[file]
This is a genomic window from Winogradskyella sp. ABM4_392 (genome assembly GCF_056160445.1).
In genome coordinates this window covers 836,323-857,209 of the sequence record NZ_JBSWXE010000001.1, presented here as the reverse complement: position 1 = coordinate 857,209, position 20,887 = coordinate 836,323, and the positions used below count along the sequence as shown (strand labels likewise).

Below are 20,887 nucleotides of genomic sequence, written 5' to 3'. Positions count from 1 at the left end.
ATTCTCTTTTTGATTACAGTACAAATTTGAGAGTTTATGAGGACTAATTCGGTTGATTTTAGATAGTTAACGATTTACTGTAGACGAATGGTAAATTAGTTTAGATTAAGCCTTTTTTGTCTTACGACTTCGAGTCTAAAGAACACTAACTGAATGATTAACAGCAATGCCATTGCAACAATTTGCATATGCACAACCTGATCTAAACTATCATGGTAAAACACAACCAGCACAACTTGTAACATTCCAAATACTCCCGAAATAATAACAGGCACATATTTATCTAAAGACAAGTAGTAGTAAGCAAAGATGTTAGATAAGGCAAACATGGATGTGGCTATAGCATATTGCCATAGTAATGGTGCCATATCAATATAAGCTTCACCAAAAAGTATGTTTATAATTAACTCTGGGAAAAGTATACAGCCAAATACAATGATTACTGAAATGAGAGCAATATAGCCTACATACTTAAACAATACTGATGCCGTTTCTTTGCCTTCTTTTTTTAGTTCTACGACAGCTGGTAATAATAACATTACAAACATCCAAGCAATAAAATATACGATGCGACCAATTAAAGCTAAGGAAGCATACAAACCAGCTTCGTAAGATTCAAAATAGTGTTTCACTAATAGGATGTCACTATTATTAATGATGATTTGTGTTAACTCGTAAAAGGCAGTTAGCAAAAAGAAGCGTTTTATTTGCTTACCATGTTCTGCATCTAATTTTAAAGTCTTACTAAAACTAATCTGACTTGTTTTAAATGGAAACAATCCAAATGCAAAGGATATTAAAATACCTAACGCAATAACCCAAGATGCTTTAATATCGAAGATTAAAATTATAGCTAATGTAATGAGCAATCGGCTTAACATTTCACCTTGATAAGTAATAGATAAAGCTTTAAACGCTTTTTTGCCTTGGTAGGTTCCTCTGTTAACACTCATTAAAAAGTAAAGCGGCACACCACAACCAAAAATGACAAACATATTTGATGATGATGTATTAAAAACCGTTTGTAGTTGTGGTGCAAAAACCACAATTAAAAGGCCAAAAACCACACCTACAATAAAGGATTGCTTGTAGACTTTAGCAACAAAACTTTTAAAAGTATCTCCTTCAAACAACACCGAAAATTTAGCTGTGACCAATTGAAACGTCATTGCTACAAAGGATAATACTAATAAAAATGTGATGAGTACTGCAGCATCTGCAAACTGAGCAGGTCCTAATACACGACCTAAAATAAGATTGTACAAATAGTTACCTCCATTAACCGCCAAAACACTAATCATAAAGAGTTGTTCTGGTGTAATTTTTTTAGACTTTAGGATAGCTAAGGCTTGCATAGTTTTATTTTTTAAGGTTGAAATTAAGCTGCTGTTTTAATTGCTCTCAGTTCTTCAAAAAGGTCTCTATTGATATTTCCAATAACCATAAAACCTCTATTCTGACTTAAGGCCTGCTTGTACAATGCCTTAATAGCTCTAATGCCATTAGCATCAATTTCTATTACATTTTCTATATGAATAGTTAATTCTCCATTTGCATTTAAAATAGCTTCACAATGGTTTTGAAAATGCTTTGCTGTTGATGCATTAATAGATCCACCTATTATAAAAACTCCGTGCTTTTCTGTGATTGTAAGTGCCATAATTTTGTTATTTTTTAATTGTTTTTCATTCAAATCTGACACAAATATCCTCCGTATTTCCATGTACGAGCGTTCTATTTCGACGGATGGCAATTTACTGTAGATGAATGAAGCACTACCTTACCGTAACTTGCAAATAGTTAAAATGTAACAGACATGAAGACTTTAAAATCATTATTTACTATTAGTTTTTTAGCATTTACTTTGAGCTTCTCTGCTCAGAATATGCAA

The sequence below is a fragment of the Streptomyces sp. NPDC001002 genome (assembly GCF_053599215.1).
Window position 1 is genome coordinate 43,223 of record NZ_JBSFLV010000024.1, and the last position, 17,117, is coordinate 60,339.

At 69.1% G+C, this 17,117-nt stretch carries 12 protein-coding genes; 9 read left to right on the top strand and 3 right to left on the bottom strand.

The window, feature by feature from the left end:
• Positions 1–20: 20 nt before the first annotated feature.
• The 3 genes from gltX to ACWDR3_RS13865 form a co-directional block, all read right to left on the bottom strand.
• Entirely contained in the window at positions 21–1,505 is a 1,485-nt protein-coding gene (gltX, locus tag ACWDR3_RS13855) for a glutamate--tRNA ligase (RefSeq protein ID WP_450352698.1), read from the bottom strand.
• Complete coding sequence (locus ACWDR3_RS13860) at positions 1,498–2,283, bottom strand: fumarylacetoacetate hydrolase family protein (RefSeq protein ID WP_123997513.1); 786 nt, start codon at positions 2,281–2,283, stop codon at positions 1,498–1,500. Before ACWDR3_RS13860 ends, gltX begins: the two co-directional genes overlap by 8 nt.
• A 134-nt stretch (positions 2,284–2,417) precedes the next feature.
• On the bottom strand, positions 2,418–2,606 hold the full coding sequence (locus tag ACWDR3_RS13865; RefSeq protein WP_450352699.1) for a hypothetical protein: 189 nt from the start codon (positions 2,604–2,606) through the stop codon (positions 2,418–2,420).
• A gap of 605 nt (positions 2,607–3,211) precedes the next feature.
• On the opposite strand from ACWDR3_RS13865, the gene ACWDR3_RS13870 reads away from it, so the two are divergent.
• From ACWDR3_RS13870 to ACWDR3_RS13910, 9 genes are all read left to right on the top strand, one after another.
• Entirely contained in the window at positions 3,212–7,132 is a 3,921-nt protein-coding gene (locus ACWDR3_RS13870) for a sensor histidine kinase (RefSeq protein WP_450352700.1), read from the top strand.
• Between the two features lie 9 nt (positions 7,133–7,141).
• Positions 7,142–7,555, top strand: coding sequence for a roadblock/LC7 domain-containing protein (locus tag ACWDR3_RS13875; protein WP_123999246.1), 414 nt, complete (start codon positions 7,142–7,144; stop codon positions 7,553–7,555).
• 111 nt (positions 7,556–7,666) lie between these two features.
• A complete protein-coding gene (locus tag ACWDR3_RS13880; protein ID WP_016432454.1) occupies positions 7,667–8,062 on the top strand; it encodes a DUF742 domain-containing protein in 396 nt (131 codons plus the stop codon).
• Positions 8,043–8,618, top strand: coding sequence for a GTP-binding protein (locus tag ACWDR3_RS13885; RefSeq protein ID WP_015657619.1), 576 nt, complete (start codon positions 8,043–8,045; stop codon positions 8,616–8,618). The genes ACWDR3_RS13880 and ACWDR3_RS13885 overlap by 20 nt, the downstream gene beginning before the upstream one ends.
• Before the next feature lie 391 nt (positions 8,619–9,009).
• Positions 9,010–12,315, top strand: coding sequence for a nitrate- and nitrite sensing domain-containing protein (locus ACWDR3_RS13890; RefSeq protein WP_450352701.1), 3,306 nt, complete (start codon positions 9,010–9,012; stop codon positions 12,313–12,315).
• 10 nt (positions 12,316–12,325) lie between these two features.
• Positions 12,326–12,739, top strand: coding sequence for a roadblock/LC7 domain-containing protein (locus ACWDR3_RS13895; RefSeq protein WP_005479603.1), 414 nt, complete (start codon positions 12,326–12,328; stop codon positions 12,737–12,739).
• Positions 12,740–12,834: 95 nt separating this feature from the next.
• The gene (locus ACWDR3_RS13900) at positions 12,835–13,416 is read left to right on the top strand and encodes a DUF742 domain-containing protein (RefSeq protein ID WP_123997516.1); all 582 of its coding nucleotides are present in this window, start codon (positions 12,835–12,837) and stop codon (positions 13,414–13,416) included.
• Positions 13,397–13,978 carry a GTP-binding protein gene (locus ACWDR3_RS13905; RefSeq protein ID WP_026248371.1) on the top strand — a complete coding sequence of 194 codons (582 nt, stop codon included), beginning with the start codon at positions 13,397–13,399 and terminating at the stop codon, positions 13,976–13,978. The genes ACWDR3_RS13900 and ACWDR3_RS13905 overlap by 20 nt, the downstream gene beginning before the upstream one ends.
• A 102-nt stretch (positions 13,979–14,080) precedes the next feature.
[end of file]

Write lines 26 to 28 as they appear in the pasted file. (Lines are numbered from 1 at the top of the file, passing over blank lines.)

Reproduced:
• 10 nt (positions 12,316–12,325) lie between these two features.
• Positions 12,326–12,739, top strand: coding sequence for a roadblock/LC7 domain-containing protein (locus ACWDR3_RS13895; RefSeq protein WP_005479603.1), 414 nt, complete (start codon positions 12,326–12,328; stop codon positions 12,737–12,739).
• Positions 12,740–12,834: 95 nt separating this feature from the next.